THURROCK Council is looking seriously at a national first, an innovative way of saving millions of pounds without harming services to local people.
Council leader, Cllr John Kent, speaking at Wednesday (26 September) evening’s meeting of the full council, explained that closer links between Thurrock and the London Borough of Barking and Dagenham were being investigated.
But he emphasised that this does not “mean Thurrock becoming a London borough by the back door”.
He said: “Thurrock remains unique – it’s not like the rest of Essex and it’s not like outer London either. Two-thirds green belt also means one-third urban, we have a rural and an industrial heritage, histories and experiences which inform who and what we are as well as who and what we will become.”
Cllr Kent added: “We have been sharing our legal services with Barking and Dagenham for some time now. We started by sharing the head of legal post and then expanding to include the whole service. This has brought some interesting and beneficial results for both councils.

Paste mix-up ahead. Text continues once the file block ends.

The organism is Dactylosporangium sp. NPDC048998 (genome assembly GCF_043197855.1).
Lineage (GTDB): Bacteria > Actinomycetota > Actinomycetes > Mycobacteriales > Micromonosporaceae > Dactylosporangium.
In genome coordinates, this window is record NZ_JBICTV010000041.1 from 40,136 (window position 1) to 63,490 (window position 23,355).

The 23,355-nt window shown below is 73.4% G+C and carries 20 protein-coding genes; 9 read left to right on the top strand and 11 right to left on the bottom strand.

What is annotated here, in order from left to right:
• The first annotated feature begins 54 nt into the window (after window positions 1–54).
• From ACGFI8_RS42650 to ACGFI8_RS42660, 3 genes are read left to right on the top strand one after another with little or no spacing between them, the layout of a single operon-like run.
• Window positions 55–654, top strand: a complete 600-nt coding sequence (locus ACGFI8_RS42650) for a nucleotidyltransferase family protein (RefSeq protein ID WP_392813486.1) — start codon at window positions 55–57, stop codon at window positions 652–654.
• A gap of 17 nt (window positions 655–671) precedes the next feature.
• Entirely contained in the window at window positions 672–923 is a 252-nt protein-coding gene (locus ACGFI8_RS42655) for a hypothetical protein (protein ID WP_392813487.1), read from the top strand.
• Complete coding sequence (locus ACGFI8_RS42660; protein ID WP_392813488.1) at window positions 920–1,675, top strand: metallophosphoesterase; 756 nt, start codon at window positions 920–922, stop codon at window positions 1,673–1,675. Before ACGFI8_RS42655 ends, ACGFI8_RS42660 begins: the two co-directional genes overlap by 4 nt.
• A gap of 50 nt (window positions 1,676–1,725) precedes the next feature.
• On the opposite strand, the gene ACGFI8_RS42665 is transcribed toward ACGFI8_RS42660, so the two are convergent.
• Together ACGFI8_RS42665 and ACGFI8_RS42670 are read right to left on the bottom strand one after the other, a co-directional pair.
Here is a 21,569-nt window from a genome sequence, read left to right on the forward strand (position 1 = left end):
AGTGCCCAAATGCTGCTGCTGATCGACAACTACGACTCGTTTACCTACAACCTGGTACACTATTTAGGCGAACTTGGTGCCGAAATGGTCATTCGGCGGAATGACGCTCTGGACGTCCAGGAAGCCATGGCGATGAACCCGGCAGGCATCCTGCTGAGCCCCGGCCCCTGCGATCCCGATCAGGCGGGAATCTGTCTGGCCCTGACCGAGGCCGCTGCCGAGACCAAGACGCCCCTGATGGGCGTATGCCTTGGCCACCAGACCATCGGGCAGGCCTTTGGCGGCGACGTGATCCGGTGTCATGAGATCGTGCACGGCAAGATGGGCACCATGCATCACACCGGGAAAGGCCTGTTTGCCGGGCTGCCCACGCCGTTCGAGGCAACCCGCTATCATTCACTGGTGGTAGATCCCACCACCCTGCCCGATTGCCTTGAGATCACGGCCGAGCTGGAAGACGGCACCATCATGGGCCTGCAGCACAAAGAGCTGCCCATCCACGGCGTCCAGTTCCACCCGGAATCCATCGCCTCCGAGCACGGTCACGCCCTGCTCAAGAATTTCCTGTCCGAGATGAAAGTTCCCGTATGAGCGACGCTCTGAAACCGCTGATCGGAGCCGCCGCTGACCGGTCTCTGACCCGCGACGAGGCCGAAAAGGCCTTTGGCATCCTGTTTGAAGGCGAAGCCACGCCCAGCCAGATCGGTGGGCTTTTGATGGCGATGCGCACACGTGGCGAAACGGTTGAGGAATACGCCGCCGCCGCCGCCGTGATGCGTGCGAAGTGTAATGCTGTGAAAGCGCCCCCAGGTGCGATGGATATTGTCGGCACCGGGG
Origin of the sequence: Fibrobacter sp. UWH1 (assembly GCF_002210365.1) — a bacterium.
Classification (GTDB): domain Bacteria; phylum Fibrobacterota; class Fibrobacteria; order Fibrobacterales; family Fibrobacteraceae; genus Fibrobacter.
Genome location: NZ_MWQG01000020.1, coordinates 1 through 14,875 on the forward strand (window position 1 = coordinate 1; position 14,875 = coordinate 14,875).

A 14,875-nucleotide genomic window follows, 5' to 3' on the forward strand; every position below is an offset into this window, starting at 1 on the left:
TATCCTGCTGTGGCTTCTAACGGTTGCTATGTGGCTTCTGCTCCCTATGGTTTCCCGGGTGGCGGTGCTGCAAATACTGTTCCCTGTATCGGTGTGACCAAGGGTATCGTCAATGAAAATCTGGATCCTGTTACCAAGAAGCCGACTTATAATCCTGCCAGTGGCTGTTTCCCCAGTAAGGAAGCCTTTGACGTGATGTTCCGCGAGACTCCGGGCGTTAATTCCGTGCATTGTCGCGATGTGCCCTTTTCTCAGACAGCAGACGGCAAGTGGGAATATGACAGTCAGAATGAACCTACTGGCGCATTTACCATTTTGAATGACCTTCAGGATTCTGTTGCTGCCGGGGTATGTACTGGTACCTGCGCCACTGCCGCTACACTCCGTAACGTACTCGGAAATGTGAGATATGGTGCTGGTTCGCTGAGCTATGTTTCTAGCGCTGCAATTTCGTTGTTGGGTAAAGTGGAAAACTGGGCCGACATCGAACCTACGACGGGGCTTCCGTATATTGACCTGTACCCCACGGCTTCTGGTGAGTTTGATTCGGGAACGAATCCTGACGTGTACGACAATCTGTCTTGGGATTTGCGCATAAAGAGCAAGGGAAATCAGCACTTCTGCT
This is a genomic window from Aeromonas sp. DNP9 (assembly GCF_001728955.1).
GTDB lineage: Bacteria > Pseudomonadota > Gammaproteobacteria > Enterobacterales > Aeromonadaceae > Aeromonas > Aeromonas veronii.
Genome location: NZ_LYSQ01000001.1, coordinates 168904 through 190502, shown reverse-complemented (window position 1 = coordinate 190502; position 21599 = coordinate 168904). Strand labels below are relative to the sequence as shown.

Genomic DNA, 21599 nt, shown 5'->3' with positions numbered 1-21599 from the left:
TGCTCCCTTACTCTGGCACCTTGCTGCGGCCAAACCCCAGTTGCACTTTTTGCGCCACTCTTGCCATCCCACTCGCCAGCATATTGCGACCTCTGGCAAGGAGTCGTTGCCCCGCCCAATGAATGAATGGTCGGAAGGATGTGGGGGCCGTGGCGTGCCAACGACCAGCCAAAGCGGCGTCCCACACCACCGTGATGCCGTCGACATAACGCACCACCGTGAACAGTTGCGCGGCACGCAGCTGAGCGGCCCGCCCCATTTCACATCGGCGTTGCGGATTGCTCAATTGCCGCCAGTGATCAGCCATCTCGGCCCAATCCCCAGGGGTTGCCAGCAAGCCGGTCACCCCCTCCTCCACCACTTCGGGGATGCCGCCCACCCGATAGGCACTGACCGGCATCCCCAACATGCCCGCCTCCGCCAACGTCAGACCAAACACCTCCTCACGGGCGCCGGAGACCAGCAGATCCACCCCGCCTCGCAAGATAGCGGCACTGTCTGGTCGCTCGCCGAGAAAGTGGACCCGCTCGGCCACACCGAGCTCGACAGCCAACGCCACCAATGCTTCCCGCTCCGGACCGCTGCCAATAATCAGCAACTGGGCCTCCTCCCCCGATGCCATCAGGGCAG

“Not only do we both save money, but Thurrock has some legal expertise that Barking and Dagenham needs and B & D some that we need.
“No longer do we have to pay exorbitant expert fees, the experts already work for us! It’s quicker and cheaper.”
He described the London borough’s request to share Thurrock’s chief executive as “a compliment” but added that all councils were seeing their funding reduced and having to make major savings of millions of pounds.
“I have said many times that savings should not be in the front line, they should not hit the areas where we interact with local people and provide the services they need. I have not changed my mind,” he said.
“I do not want to see any redundancies at all, but especially not among the people who actually provide those services, the people who meet with the vulnerable, the young and the old, the people who keep our communities together.
“That is why I have agreed that we should look at a closer integration of some of our services with Barking and Dagenham. I have agreed that we should investigate the possibilities of a shared directors’ board and also the possibilities that could come from shared posts one step further down the hierarchy at head of service level.”
And he concluded: “This is Thurrock leading the way among local authorities. No-one has considered integration on this scale before, no-one has looked at sharing services between a unitary authority and a metropolitan borough.
“Initial estimates put potential savings in the multi-million pound range and if it means we can maintain or even improve our services to Thurrock people at the same time it has to be a good thing.”